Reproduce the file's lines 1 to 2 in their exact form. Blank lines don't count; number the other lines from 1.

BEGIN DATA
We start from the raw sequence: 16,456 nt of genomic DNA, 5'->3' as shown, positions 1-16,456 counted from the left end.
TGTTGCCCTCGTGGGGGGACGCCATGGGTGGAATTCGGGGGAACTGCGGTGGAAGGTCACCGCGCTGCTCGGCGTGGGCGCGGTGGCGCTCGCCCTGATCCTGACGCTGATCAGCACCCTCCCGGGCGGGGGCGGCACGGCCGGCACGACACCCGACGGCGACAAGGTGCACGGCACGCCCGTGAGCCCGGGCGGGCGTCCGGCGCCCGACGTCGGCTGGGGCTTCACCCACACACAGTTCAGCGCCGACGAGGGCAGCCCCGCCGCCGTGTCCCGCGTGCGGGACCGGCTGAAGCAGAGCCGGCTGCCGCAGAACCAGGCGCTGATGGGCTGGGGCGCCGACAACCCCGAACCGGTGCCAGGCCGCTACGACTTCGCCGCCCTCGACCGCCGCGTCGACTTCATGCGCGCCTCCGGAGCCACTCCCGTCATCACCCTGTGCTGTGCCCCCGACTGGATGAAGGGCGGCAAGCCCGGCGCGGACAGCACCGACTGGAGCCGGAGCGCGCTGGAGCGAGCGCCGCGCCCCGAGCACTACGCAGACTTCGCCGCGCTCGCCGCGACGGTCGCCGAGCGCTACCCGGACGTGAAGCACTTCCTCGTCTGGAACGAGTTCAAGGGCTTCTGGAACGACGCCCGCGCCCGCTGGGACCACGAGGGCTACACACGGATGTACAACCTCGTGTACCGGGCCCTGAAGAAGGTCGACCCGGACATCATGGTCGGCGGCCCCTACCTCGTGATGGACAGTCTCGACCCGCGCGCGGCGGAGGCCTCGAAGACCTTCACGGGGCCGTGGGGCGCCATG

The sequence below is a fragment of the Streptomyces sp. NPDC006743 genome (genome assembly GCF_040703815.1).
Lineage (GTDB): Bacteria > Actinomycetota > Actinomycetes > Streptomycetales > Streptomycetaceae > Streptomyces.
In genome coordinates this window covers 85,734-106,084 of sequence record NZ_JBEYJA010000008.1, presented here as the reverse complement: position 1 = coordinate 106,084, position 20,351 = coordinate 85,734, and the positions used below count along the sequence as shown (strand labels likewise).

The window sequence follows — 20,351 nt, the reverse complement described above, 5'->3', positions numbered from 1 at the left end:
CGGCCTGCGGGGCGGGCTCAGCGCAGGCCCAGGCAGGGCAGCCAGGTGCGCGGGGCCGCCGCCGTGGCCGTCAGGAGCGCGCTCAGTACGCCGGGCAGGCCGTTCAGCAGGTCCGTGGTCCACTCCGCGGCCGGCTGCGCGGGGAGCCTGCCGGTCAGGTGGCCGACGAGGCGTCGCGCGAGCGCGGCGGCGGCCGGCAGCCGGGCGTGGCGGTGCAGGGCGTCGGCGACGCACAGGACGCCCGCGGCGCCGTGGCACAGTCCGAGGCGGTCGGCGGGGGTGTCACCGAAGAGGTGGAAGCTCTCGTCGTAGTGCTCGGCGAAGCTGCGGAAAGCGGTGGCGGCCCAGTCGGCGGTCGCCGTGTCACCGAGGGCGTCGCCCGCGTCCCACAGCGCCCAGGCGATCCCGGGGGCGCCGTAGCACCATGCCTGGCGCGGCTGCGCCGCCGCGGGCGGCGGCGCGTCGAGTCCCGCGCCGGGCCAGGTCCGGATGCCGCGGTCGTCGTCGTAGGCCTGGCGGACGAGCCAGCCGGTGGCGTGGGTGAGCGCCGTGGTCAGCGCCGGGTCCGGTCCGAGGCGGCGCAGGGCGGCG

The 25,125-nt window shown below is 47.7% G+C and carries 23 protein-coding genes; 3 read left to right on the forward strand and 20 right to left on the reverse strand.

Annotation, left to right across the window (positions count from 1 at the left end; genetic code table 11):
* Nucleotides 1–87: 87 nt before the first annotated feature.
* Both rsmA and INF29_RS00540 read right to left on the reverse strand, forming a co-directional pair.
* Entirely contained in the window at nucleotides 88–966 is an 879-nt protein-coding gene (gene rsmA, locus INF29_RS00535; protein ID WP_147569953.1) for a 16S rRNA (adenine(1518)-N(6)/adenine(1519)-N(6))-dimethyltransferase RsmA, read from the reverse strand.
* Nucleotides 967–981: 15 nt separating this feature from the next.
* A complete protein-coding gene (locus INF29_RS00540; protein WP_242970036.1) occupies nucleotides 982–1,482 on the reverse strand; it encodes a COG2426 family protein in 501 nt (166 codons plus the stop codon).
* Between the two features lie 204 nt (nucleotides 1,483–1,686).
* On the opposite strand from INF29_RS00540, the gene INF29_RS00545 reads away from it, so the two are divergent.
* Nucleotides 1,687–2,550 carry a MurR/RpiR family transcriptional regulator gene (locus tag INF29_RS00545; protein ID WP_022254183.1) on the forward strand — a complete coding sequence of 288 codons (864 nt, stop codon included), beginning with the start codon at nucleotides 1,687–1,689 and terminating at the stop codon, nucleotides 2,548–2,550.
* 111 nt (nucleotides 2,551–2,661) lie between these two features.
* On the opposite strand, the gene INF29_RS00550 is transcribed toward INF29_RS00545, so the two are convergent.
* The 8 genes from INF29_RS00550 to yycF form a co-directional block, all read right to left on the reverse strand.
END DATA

We start from the raw sequence: 16,456 nt of genomic DNA, 5'->3' as shown, positions 1-16,456 counted from the left end.
TGTTGCCCTCGTGGGGGGACGCCATGGGTGGAATTCGGGGGAACTGCGGTGGAAGGTCACCGCGCTGCTCGGCGTGGGCGCGGTGGCGCTCGCCCTGATCCTGACGCTGATCAGCACCCTCCCGGGCGGGGGCGGCACGGCCGGCACGACACCCGACGGCGACAAGGTGCACGGCACGCCCGTGAGCCCGGGCGGGCGTCCGGCGCCCGACGTCGGCTGGGGCTTCACCCACACACAGTTCAGCGCCGACGAGGGCAGCCCCGCCGCCGTGTCCCGCGTGCGGGACCGGCTGAAGCAGAGCCGGCTGCCGCAGAACCAGGCGCTGATGGGCTGGGGCGCCGACAACCCCGAACCGGTGCCAGGCCGCTACGACTTCGCCGCCCTCGACCGCCGCGTCGACTTCATGCGCGCCTCCGGAGCCACTCCCGTCATCACCCTGTGCTGTGCCCCCGACTGGATGAAGGGCGGCAAGCCCGGCGCGGACAGCACCGACTGGAGCCGGAGCGCGCTGGAGCGAGCGCCGCGCCCCGAGCACTACGCAGACTTCGCCGCGCTCGCCGCGACGGTCGCCGAGCGCTACCCGGACGTGAAGCACTTCCTCGTCTGGAACGAGTTCAAGGGCTTCTGGAACGACGCCCGCGCCCGCTGGGACCACGAGGGCTACACACGGATGTACAACCTCGTGTACCGGGCCCTGAAGAAGGTCGACCCGGACATCATGGTCGGCGGCCCCTACCTCGTGATGGACAGTCTCGACCCGCGCGCGGCGGAGGCCTCGAAGACCTTCACGGGGCCGTGGGGCGCCATG